Photo by Isabel Infantes/Anadolu Agency
Artillery Row

Save the Guy

Consultations on statue removal have blatantly ignored public opinion

Where would Guy’s Hospital be without Thomas Guy? He was, after all, the man who bequeathed it not only his name, but also some £250,000 (the equivalent of £50 million today). Yet even such remarkable benevolence is not enough to spare him the judgement of the slavery-obsessives who, having pored through his 18th century investments portfolio, superciliously concluded that it fails to live up to our 21st century moralities and that his statue must therefore be banished from sight.

When Colson’s statue was torn down by a Bristol mob last year, and online activists then began to tentatively mutter the name of Guy, the hospital panicked. In a knee-jerk reaction without consultation, they boarded up the statue of Guy along with that of Sir Robert Clayton, builder of the associated St Thomas’ Hospital and announced their imminent removal. Within a couple of weeks, they’d rushed through the planning applications to remove them. In their virtuous stampede they’d forgotten one thing: the people. Twelve hundred objections were lodged.

If any unsolicited views did sneak past, the hospital stood ready to discount them

Undeterred by such technicalities, the decision was postponed in order to run a public consultation and “improve its prospects of being concluded positively”. This confidence was based on having cobbled together a survey bristling with ludicrously leading questions such as “Should we give honour, through statues, to people who invested their money in enslaved people?”. Inconveniently, the public ignored this moral bullying and overwhelmingly backed the statues. The hospital, down but not out, was forced to withdraw the applications. For a brief moment it seemed that people power had won through.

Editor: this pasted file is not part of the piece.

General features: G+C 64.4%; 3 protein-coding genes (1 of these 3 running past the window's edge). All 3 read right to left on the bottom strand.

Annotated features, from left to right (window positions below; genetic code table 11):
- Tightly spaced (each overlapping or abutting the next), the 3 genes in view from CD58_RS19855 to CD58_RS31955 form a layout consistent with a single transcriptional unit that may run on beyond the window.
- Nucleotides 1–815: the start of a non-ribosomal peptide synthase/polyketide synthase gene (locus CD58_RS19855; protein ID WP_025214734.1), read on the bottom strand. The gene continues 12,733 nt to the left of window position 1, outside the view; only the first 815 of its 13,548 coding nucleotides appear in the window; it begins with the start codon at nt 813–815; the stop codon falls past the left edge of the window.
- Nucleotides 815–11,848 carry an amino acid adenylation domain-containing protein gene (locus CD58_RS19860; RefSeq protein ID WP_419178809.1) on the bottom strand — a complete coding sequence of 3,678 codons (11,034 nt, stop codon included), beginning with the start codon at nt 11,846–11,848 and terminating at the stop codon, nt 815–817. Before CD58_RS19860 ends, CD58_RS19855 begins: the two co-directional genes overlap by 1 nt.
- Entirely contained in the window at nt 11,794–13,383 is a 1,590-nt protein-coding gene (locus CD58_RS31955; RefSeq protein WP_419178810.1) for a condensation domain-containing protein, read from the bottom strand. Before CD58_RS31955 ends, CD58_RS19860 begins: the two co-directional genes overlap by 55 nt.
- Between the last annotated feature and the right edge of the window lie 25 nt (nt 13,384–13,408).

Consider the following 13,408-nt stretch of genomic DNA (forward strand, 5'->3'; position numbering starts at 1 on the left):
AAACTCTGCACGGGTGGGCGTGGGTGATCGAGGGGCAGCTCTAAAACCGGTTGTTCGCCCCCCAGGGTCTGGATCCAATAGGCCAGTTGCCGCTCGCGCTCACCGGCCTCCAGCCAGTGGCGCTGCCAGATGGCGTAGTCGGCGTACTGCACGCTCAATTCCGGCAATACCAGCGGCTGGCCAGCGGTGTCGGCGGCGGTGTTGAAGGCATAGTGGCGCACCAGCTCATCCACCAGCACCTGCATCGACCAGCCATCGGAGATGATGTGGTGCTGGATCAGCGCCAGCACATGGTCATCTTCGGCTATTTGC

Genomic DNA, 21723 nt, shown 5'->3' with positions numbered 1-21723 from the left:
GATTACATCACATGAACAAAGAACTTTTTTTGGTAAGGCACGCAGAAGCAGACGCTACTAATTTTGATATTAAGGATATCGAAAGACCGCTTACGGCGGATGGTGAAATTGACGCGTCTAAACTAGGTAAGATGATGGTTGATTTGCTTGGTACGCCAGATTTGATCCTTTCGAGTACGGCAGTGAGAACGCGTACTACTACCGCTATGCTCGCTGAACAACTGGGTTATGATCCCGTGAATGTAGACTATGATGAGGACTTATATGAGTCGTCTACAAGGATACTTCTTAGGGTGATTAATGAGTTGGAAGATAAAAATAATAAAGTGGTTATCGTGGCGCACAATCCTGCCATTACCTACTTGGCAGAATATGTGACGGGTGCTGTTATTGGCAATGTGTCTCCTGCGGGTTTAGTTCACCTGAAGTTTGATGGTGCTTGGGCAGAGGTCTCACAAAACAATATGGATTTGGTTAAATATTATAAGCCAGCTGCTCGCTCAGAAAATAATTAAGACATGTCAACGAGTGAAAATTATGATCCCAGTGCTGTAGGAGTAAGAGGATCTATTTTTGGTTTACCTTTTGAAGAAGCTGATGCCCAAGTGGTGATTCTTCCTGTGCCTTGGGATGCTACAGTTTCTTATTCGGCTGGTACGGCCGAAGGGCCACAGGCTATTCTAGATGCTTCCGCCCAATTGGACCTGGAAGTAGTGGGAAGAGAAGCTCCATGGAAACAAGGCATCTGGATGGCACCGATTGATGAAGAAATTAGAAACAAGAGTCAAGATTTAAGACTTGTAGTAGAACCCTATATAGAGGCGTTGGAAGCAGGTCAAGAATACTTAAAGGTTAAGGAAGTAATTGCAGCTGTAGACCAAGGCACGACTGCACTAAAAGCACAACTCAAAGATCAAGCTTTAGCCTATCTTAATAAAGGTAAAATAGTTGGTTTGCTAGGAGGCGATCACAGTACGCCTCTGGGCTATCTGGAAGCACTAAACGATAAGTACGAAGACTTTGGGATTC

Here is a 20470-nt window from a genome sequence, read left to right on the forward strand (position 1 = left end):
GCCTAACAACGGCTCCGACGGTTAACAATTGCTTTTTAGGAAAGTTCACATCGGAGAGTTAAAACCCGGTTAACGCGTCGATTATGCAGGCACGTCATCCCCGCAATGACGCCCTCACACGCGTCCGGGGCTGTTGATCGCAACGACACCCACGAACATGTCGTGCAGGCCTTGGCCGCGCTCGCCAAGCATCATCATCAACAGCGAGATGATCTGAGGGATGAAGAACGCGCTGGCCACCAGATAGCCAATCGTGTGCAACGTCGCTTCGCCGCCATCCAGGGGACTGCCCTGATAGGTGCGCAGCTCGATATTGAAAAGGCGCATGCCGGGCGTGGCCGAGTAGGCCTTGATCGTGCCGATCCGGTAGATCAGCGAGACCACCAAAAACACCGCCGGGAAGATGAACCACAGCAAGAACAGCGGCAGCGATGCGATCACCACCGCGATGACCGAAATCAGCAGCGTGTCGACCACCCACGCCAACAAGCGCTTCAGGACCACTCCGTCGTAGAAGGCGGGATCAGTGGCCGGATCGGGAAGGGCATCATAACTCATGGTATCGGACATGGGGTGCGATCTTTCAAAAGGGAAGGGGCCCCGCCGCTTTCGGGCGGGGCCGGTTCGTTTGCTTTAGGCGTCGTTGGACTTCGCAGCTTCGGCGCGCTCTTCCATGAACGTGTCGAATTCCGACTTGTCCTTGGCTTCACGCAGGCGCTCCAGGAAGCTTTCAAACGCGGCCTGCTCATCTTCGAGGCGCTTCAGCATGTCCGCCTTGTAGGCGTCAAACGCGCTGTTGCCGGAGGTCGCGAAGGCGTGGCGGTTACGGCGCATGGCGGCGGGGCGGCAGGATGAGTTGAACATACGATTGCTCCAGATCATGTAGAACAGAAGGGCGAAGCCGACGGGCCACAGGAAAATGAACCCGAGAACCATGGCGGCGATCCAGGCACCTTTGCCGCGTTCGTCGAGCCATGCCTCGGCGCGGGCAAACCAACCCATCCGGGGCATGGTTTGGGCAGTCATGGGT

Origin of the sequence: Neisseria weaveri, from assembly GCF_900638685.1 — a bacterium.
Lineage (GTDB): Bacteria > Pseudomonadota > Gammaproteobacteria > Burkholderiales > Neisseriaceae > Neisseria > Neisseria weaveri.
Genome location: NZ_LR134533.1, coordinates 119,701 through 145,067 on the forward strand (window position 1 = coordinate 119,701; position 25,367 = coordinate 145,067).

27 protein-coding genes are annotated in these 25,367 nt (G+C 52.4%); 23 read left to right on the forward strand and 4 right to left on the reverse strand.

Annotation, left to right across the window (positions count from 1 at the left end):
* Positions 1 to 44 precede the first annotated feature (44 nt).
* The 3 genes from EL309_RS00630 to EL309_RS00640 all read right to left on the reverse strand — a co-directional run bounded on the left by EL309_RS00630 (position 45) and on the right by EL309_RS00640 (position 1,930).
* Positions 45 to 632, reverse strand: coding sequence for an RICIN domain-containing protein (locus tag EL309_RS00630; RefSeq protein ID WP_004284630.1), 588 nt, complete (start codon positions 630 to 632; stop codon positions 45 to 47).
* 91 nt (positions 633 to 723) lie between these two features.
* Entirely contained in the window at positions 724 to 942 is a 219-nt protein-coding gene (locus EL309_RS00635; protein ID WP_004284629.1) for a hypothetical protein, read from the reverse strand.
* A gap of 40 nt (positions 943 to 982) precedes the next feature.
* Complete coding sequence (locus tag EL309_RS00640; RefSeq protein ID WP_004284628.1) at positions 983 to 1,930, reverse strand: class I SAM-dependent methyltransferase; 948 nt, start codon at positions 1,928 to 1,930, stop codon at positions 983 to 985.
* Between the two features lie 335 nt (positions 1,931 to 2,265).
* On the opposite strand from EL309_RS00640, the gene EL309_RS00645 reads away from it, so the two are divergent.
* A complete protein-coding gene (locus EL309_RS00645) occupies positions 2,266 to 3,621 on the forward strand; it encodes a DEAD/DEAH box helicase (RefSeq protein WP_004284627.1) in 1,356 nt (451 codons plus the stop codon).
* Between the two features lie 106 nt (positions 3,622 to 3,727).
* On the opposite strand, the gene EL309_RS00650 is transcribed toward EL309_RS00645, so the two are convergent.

But the hospital wasn’t finished. Their next step was an act of blatant gerrymandering, reopening the survey specifically to share it with the King’s College Race Equality Network. They also hand-picked individuals and groups to consult “safely in a facilitated space”. Needless to say, I was not invited into this safe space.

If any unsolicited views did sneak past, the hospital stood ready to discount them. The report specifically references my actions in publicising the consultation, saying “the data must be read within the context that one group with a specific viewpoint likely dominated the responses”. How ironic that they’re happy to target some groups, but if others want a say it’s seen as a distortion that must be ignored.

The consultation should be hailed as a huge success in that nearly thirty-two hundred people responded. But given the result, with 75 per cent of people saying to keep Guy’s statue where it is, it will instead be ignored. This is by no means the first such consultation to be disregarded. 71 per cent of respondents told the City of London to keep their controversial statues, yet they still decided to remove them. When local authorities consulted on the statues of Sir Redvers Buller and Sir Thomas Picton, the idea of a plaque was only supported by 10 per cent and 2 per cent respectively. Yet the councils decided to add them anyway. More important than listening to the people is to be seen to act.

This saga highlights a serious problem with the reality of public consultations. When the government launched its “Retain and Explain” policy, it referred prominently to “consultation with the public”. But such unregulated exercises are wide open to manipulation, both in terms of content and the constituencies they target. These controversies are only being driven by tiny minorities, but the resulting consultations are then tailored and targeted to those same tiny minorities. The cornerstone of democracy is that all can be heard equally and the expressed will implemented. When it comes to statue controversies, our democratic principles have been betrayed.

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